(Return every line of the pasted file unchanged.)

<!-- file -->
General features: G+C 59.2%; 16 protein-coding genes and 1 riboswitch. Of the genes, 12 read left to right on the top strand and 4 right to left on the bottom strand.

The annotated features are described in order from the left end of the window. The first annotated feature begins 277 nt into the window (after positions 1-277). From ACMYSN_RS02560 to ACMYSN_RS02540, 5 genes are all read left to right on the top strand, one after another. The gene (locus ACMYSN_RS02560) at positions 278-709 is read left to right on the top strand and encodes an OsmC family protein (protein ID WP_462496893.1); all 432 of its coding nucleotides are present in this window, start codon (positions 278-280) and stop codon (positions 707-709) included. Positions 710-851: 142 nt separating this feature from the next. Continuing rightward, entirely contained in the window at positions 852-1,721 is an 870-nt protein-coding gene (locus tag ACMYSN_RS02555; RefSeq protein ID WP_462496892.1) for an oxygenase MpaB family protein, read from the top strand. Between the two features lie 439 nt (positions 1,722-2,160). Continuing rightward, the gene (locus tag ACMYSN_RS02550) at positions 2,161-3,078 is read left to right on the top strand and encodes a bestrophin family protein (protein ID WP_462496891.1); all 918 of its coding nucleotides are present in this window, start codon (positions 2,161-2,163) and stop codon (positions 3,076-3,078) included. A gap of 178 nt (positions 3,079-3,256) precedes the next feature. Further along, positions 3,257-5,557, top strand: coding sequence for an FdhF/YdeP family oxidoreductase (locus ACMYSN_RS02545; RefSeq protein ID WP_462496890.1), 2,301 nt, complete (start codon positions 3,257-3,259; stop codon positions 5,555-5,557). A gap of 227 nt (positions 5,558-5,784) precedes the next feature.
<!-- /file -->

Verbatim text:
General features: G+C 59.2%; 16 protein-coding genes and 1 riboswitch. Of the genes, 12 read left to right on the top strand and 4 right to left on the bottom strand.

The annotated features are described in order from the left end of the window. The first annotated feature begins 277 nt into the window (after positions 1-277). From ACMYSN_RS02560 to ACMYSN_RS02540, 5 genes are all read left to right on the top strand, one after another. The gene (locus ACMYSN_RS02560) at positions 278-709 is read left to right on the top strand and encodes an OsmC family protein (protein ID WP_462496893.1); all 432 of its coding nucleotides are present in this window, start codon (positions 278-280) and stop codon (positions 707-709) included. Positions 710-851: 142 nt separating this feature from the next. Continuing rightward, entirely contained in the window at positions 852-1,721 is an 870-nt protein-coding gene (locus tag ACMYSN_RS02555; RefSeq protein ID WP_462496892.1) for an oxygenase MpaB family protein, read from the top strand. Between the two features lie 439 nt (positions 1,722-2,160). Continuing rightward, the gene (locus tag ACMYSN_RS02550) at positions 2,161-3,078 is read left to right on the top strand and encodes a bestrophin family protein (protein ID WP_462496891.1); all 918 of its coding nucleotides are present in this window, start codon (positions 2,161-2,163) and stop codon (positions 3,076-3,078) included. A gap of 178 nt (positions 3,079-3,256) precedes the next feature. Further along, positions 3,257-5,557, top strand: coding sequence for an FdhF/YdeP family oxidoreductase (locus ACMYSN_RS02545; RefSeq protein ID WP_462496890.1), 2,301 nt, complete (start codon positions 3,257-3,259; stop codon positions 5,555-5,557). A gap of 227 nt (positions 5,558-5,784) precedes the next feature.